The Mountaineers are a perfect 10-0 at home thus far, while Baylor has won each of its three road games against quality competition — Oregon, Iowa State and TCU.

Tuesday’s matchup pits two of the top 40 scoring defenses in all of college basketball. Baylor, surrendering 59.9 points per game, ranks 19th, while WVU is 39th allowing an average of 62.8 points.

WVU has encountered more issues offensively, with the Mountaineers scoring 59 points in both Big 12 losses and averaging a shade under 65 points in four league games.

Huggins believes improved rebounding could create more opportunities in transition, which in turn should allow his team to attempt shots of a higher percentage. However, that will be anything but easy against the Bears, who rank in the top 15 nationally with a +8.6 rebounding margin per game.

“You have to rebound it, outlet and run. We have had a hard time rebounding it and it’s hard to run when you don’t rebound,” Huggins said. “We haven’t rebounded it as consistently as we need to. It’s hard to work on outlet passes and those kind of things for a very long time, because you have so many other things you have to do.

“In our league, people play a lot of variety of things. Baylor is not going to just play man-to-man. They’re going to play zone. They’re going to press. Everybody in our league does that to see if it sticks and if it sticks, they’ll stay with it.”

To improve its offense, West Virginia needs to get leading scorer Taz Sherman back on track. Sherman is averaging 18.9 points, but over his last five contests, he’s averaging 13 points on less than 34 percent shooting. Forced to miss the Big 12 opener at Texas while in COVID-19 health and safety protocols, Sherman has struggled since, scoring 32 points on 11-of-33 shooting in three conference games.

“He’s not 100 percent yet,” Huggins said. “I’m not a doctor. I can’t put a percentage on it, but I know he’s not where he was.”

McNeil, at 14.3 points, is the team’s second-leading scorer, while Jalen Bridges has increased his production of late to average 8.8 points and 5.4 rebounds. Point guard Malik Curry shows a 7.9 scoring average after his 23-point effort in the loss at Kansas, while all-important reserve forward Gabe Osabuohien leads the team with 5.9 rebounds.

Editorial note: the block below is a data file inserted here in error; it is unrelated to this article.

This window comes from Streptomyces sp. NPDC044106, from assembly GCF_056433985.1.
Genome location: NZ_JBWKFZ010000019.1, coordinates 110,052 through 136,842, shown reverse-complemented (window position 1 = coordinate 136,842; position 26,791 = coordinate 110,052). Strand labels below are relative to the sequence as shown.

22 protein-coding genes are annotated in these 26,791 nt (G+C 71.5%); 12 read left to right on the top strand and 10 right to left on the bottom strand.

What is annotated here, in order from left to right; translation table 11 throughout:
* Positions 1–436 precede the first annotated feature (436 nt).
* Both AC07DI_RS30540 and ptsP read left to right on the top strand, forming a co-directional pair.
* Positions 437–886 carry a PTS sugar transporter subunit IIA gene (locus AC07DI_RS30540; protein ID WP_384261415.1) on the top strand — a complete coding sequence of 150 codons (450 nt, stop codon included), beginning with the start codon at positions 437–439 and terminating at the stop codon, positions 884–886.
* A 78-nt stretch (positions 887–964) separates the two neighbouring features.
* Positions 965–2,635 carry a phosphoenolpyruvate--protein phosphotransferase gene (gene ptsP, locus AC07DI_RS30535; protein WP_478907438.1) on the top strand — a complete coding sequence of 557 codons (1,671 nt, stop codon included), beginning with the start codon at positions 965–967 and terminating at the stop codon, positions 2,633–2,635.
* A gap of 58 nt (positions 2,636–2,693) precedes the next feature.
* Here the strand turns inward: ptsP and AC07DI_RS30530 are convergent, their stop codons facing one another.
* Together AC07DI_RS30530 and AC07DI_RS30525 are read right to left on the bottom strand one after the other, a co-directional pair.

Baylor guard James Akinjo (11) drives to the basket past Texas Tech Red Raiders guard Kevin McCullar (15) during the first half at Ferrell Center. Mandatory Credit: Chris Jones-USA TODAY Sports

Baylor has four players averaging double-figure scoring, led by 6-1 guard James Akinjo’s 13.9 average. Akinjo, in his first year at BU after previously playing at Georgetown and Arizona, has 97 assists — more than double Sherman’s total of 40, which leads the Mountaineers.

Fellow guards LJ Cryer and Adam Flagler average 13.1 and 12.1 points, respectively. Brown (10.6 ppg) and Mayer (9.1 ppg) round out the team’s top five scorers.

Baylor benefits from plenty of production from its taller players as well. Jeremy Sochan, a 6-9 freshman, is averaging 7.9 points and 5.9 rebounds. Jonathan Tchamwa Tchatchoua, a 6-8 forward, leads the team with 7.8 rebounds to go wth 7.9 points, while 6-10 Flo Thamba has a team-high 18 blocked shots.

“That’s why they’ve had the run that they’ve had,” Huggins said. “They have really good players.”

The Mountaineers are hoping to avoid two losses in a row for the first time this season, and with a trip awaiting Saturday to No. 18 Texas Tech, WVU finds itself in the middle of what would likely be considered its toughest three-game stretch.